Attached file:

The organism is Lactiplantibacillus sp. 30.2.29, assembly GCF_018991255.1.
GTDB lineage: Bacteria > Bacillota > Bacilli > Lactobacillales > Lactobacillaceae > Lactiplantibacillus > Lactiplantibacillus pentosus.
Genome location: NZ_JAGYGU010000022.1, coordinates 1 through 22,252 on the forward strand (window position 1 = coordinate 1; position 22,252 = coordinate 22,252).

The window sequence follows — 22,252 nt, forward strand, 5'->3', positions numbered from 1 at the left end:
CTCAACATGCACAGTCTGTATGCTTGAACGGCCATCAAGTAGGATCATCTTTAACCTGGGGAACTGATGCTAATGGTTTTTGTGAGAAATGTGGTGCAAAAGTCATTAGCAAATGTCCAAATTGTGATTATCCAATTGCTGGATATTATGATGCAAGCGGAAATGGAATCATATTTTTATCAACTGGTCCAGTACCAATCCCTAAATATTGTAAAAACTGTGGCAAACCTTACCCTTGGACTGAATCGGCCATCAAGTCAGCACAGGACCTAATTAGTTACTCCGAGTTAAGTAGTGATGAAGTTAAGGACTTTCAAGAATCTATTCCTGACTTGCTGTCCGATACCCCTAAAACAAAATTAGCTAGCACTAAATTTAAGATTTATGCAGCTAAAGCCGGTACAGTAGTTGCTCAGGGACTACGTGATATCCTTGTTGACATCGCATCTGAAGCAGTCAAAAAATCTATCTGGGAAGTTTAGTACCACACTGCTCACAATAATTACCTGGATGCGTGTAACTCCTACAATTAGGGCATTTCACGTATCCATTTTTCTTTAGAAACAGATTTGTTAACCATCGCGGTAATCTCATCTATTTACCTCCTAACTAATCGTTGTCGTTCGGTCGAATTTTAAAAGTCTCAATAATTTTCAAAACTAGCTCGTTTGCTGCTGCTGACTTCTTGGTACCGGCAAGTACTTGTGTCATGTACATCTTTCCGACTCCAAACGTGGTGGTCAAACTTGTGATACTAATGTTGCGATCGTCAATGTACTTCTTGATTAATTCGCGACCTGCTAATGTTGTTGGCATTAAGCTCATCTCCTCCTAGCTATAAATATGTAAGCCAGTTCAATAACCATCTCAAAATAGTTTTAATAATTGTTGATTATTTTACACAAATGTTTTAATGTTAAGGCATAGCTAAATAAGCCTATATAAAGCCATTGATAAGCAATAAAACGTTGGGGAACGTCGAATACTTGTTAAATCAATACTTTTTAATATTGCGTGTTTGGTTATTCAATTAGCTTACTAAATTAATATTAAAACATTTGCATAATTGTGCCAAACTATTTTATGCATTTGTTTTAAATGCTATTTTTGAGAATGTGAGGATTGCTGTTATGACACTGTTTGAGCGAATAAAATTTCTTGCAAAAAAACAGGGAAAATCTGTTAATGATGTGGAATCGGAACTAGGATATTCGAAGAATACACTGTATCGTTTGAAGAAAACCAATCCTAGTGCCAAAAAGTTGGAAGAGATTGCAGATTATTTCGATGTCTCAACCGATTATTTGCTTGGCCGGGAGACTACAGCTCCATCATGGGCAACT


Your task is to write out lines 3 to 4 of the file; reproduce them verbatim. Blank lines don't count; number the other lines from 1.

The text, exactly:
Genome location: NZ_JAGYGU010000022.1, coordinates 1 through 22,252 on the forward strand (window position 1 = coordinate 1; position 22,252 = coordinate 22,252).

The window sequence follows — 22,252 nt, forward strand, 5'->3', positions numbered from 1 at the left end: